Using only $1000 worth of equipment, a group of researchers hijacked a small drone, highlighting the vulnerabilities of unencrypted GPS signals. Unmanned aerial vehicles have become a fact of modern warfare, and their presence is even making its way into everyday American life: Amateurs already have turned drones into a popular hobby, and law enforcement agencies want permission to deploy them as well. But while the powerful military drones used overseas use encrypted GPS signals, the ones in the United States rely on signals from open civilian GPS, which makes them vulnerable to GPS “spoofing.”
A drone launches from the USS Lassen.
What’s the first thing that pops into your head when you hear “drones”? Military spy planes—or sophisticated toys cultivated by a growing group of DIY enthusiasts? The ingredients that go into an unmanned aerial vehicle, such as autopilot technology, GPS, and cameras, have grown small enough to fit on a toy plane and cheap enough for amateurs to buy, in part because these electronics are also integral components of smartphones.
On the Wired Danger Room blog, Chris Anderson, editor-in-chief of the magazine, predicts the rise of the personal drone industry.
Why? The reason is the same as with every other digital technology: a Moore’s-law-style pace where performance regularly doubles while size and price plummet. In fact, the Moore’s law of drone technology is currently accelerating, thanks to the smartphone industry, which relies on the same components—sensors, optics, batteries, and embedded processors—all of them growing smaller and faster each year. Just as the 1970s saw the birth and rise of the personal computer, this decade will see the ascendance of the personal drone. We’re entering the Drone Age.
The number one cause of plane crashes used to be controlled flight into terrain (pdf), accidents where pilots unintentionally collide with an obstacle. A pilot unable to see through fog, for example, could fly straight into a mountain, crashing an otherwise perfectly functional plane. Such accidents killed over 9000 people—until aviation engineer Don Bateman’s crash-avoidance technology changed all that.
Bateman invented the original Ground Proximity Warning System (GPWS) in the 1970s. Using information from the altimeter. airspeed indicator, and other devices already standard in planes, the original GPWS warned pilots with increasing urgency—first “Caution—Terrain,” then “Pull up! Pull up!”—if the plane was due to crash. Bateman, now 79 years old, still works at Honeywell and he’s still perfecting the GPWS. The modern warning system integrates GPS locations of potential obstacles. In a profile of Bateman for the Seattle Times, Bob Voss, chief executive of the Flight Safety Foundation, says, “It’s accepted within the industry that Don Bateman has probably saved more lives than any single person in the history of aviation.”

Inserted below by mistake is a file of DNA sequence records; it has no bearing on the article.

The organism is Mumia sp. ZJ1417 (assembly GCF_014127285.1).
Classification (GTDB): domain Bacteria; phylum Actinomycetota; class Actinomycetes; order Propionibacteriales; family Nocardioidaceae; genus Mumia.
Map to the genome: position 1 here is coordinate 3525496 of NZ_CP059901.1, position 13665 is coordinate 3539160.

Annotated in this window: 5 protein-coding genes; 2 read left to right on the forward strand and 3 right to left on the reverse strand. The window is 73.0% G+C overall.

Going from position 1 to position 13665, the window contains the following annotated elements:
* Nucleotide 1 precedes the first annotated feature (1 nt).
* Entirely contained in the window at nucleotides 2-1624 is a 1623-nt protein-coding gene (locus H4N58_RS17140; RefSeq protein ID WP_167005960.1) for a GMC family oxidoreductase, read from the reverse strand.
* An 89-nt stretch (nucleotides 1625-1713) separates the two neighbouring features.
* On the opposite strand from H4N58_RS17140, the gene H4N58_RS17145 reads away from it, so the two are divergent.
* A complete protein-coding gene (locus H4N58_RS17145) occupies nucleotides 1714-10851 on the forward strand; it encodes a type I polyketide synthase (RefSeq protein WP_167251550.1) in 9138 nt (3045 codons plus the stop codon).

Artist’s rendering of AVIATR flying on Titan.
Saturn’s moon Titan is a lot like Earth: it has rain, seasons, volcanoes, and maybe even life. Well, it’s not exactly like Earth: the rain is liquid methane, the volcanoes spew ice, and any life would be based on methane. But still, it’s an interesting and relatively Earth-like place, considering the other planets and moons in our solar system. And University of Idaho physicist Jason Barnes says he has a perfect way to explore this moon: with a flying drone.
Why use a flying machine rather than the rovers that worked so well on Mars? With 1/7 the gravity but 4 times the atmospheric density of Earth, flying through Titan is 28 times easier than on our own planet. In fact, it’s the easiest place to fly in our entire solar system. Drones on Titan can be heavier while requiring less fuel. With these facts in hand, University of Idaho physicist Jason Barnes has proposed AVIATR, otherwise known as the Aerial Vehicle for In-situ and Airborne Titan Reconnaissance.
Military watchers are all atwitter this week about J-20, the Chinese stealth aircraft that has now taken to the skies in its inaugural test flight. It’s the country’s first radar-evading plane. The question is, what is it for, and should we worry?
The aircraft appears most similar to the F-22 Raptor, the United States’ stealth bomber/fighter and the only one of its kind in the world.
“From what we can see, I conclude that this aircraft does have great potential to be superior in some respects to the American F-22, and could be decisively superior to the F-35 [joint strike fighter],” claims Richard Fisher, a senior fellow on Asian military affairs at the International Assessment and Strategy Center, a Washington-based security think tank. [Los Angeles Times]
At 70 feet, the J-20 is actually longer than the Raptor by 10 feet. To some, that size would suggest its makers are attempting to maximize range, making the J-20 as much a bomber as a fighter.
On her first true flight as an observatory, NASA’s plane-based infrared telescope (the Stratospheric Observatory for Infrared Astronomy, aka SOFIA) took a close look at Orion and other star clusters overnight on November 30th.